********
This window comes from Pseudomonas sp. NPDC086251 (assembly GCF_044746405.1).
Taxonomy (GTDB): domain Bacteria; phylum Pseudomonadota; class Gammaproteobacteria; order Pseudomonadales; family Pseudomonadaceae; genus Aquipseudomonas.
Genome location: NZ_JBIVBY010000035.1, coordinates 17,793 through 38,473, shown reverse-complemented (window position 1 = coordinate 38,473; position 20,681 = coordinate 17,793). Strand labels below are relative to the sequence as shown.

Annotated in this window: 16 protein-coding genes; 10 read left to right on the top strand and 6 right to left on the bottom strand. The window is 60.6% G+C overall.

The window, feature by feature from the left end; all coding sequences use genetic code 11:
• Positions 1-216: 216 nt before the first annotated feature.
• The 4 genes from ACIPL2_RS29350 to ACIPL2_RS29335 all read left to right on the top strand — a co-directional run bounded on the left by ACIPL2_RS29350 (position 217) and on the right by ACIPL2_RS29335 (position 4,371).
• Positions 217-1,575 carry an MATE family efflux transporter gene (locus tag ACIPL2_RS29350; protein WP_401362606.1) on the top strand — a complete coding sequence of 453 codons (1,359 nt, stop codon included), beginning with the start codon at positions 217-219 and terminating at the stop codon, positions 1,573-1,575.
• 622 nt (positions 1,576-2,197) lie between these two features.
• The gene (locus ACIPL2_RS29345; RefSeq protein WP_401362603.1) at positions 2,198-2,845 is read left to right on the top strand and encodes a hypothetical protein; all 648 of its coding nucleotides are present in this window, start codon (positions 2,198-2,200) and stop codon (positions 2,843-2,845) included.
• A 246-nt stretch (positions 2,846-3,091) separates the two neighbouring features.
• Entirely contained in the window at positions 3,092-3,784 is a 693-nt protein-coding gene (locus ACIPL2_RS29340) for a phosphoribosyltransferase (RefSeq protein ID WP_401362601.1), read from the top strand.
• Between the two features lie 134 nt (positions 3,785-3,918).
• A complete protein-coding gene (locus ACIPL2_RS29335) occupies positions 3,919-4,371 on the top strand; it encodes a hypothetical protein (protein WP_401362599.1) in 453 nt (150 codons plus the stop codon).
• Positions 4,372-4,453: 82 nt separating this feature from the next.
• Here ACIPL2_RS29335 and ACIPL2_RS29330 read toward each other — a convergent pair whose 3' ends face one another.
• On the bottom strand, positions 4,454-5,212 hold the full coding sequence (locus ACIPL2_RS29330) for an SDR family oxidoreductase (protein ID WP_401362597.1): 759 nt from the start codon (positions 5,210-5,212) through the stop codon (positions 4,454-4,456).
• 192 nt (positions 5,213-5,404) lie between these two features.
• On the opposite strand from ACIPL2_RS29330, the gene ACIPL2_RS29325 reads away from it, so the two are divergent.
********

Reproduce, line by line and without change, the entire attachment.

This window comes from Pseudomonas sp. NPDC086251 (assembly GCF_044746405.1).
Taxonomy (GTDB): domain Bacteria; phylum Pseudomonadota; class Gammaproteobacteria; order Pseudomonadales; family Pseudomonadaceae; genus Aquipseudomonas.
Genome location: NZ_JBIVBY010000035.1, coordinates 17,793 through 38,473, shown reverse-complemented (window position 1 = coordinate 38,473; position 20,681 = coordinate 17,793). Strand labels below are relative to the sequence as shown.

Annotated in this window: 16 protein-coding genes; 10 read left to right on the top strand and 6 right to left on the bottom strand. The window is 60.6% G+C overall.

The window, feature by feature from the left end; all coding sequences use genetic code 11:
• Positions 1-216: 216 nt before the first annotated feature.
• The 4 genes from ACIPL2_RS29350 to ACIPL2_RS29335 all read left to right on the top strand — a co-directional run bounded on the left by ACIPL2_RS29350 (position 217) and on the right by ACIPL2_RS29335 (position 4,371).
• Positions 217-1,575 carry an MATE family efflux transporter gene (locus tag ACIPL2_RS29350; protein WP_401362606.1) on the top strand — a complete coding sequence of 453 codons (1,359 nt, stop codon included), beginning with the start codon at positions 217-219 and terminating at the stop codon, positions 1,573-1,575.
• 622 nt (positions 1,576-2,197) lie between these two features.
• The gene (locus ACIPL2_RS29345; RefSeq protein WP_401362603.1) at positions 2,198-2,845 is read left to right on the top strand and encodes a hypothetical protein; all 648 of its coding nucleotides are present in this window, start codon (positions 2,198-2,200) and stop codon (positions 2,843-2,845) included.
• A 246-nt stretch (positions 2,846-3,091) separates the two neighbouring features.
• Entirely contained in the window at positions 3,092-3,784 is a 693-nt protein-coding gene (locus ACIPL2_RS29340) for a phosphoribosyltransferase (RefSeq protein ID WP_401362601.1), read from the top strand.
• Between the two features lie 134 nt (positions 3,785-3,918).
• A complete protein-coding gene (locus ACIPL2_RS29335) occupies positions 3,919-4,371 on the top strand; it encodes a hypothetical protein (protein WP_401362599.1) in 453 nt (150 codons plus the stop codon).
• Positions 4,372-4,453: 82 nt separating this feature from the next.
• Here ACIPL2_RS29335 and ACIPL2_RS29330 read toward each other — a convergent pair whose 3' ends face one another.
• On the bottom strand, positions 4,454-5,212 hold the full coding sequence (locus ACIPL2_RS29330) for an SDR family oxidoreductase (protein ID WP_401362597.1): 759 nt from the start codon (positions 5,210-5,212) through the stop codon (positions 4,454-4,456).
• 192 nt (positions 5,213-5,404) lie between these two features.
• On the opposite strand from ACIPL2_RS29330, the gene ACIPL2_RS29325 reads away from it, so the two are divergent.